Effective leaders set a firm boundary against disconnection and fragmentation because connection is critical to high performance. When we are emotionally and relationally connected to others, stress levels in the brain diminish, making it easier to overcome barriers and tackle challenging tasks.
Cloud argues that the first element necessary for unity and connection to occur is simple—but profoundly missing in many leadership scenarios. It is the right kind and the right amounts of time together.
Just getting together does not bring unity, as bad meetings and awkward family dinners have shown us. But neither does not getting together. For deep connections to take hold, certain ingredients have to be present that address the three executive functions previously mentioned: attention to things that connect us, inhibition of things that cause us to disengage, and repetition of processes that work to keep the working memory alive.
We know from neuroscience that certain kinds of relational and emotional interactions build connections based on patterns of the brain’s functioning. Here are some of those ingredients that build connected unity:
Pessimism is the kryptonite to high performance thinking. Martin Seligman, the founder of positive psychology, explains that pessimism can be seen in the ways that people interpret events. A pessimistic mindset interprets distinct events in three predictable ways: personal, pervasive and permanent.
It works like this: Someone is working on a deal and it does not go through. He or she wasn’t able to close it. Then, the three P’s kick in to “interpret” that event in a negative way as such:
Personal: “No wonder it didn’t close… I am not a good closer or dealmaker. I don’t have what it takes.” The event is interpreted to mean something “bad” about their personality.
Pervasive: “And it isn’t just this deal… all of my business is going bad. In fact, our whole company is lagging behind. And, the industry is horrible too. And, when I really think about it, my whole life isn’t that great.”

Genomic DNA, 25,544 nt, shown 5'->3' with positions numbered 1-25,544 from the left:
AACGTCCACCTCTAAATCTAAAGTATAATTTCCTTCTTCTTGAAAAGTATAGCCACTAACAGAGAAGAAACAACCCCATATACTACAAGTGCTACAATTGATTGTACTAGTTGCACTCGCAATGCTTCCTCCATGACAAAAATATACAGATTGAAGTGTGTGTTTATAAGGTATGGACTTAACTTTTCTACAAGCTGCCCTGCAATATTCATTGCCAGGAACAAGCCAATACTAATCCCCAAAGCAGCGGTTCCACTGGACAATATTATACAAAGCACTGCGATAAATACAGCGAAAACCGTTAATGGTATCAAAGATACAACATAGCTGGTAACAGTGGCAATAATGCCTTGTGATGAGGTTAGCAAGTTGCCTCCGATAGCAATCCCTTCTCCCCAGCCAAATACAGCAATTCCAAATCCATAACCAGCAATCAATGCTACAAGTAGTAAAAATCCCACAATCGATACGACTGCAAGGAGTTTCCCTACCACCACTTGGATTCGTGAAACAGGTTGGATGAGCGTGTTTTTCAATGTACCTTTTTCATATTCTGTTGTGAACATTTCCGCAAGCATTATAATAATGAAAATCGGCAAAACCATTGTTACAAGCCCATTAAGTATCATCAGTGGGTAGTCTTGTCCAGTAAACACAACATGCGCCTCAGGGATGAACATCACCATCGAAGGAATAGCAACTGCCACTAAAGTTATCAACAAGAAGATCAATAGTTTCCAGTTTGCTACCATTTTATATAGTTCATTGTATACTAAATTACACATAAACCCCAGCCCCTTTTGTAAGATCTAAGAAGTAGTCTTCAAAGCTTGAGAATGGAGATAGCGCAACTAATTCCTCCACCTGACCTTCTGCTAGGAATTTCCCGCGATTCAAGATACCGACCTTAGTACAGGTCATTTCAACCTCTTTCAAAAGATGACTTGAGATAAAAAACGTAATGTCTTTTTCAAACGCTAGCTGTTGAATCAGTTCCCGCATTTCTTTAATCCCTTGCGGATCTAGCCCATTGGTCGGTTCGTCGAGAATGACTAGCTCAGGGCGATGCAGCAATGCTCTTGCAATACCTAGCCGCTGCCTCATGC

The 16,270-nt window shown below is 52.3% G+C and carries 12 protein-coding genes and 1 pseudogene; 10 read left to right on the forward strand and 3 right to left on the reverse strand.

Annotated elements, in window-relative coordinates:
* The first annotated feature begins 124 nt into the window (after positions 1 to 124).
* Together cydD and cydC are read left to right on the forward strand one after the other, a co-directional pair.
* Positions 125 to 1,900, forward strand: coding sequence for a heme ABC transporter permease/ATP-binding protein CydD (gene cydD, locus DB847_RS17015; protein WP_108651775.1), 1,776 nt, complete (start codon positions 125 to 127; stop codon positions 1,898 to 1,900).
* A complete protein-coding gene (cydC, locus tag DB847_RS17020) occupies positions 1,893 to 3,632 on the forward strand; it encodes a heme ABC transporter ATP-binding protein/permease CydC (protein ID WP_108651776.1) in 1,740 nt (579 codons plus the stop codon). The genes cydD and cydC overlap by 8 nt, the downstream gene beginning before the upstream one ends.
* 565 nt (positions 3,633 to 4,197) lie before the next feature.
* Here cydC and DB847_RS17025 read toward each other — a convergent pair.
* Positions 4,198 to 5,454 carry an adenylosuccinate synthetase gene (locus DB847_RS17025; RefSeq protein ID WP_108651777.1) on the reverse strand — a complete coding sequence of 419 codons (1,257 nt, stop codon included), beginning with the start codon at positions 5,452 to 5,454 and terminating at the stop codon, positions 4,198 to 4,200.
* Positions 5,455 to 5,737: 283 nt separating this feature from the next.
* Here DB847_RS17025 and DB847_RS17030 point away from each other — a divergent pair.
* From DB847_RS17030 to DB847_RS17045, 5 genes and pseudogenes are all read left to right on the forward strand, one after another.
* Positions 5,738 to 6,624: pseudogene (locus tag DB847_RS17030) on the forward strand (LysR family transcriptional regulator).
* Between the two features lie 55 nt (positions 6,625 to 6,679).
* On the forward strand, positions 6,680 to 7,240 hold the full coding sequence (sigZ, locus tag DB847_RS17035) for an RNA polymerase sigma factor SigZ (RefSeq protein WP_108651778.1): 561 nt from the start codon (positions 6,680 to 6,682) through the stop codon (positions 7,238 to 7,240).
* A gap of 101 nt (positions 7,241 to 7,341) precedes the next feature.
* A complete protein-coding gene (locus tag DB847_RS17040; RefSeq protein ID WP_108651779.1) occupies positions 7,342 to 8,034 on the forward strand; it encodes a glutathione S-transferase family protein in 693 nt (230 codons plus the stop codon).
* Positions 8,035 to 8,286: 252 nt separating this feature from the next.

Permanent: “And the truth is that it isn’t going to get any better next month, or next quarter, or next year, either. It won’t ever change. It is just going to be like this. Nothing is going to make it any different. This is my normal.”
Negative, unproductive thinking causes the brain’s drive toward goal attainment to shut down and performance plateaus. Leaders can reignite high performance by helping their people to first notice pessimistic thinking, then observe it, challenge it, and change it.
Leadership tactics are a dime a dozen, but those that genuinely enhance performance are few and far between. Drawing and enforcing boundaries is the secret strategy effective leaders use to define a set of standards that increase accountability and raises the bar on personal and professional achievement.
About the Author
Jess Hopkins is a Positive Psychology coach, speaker, and trainer, working to maximize workplace well-being and performance. As a twice-certified Life Purpose and Career Coach, with dual Master's degrees in Counseling and Applied Positive Psychology, Jess is committed to affecting positive change within organizations that are driven by passion and purpose. For more information, please visit www.ThrivingWorkforce.com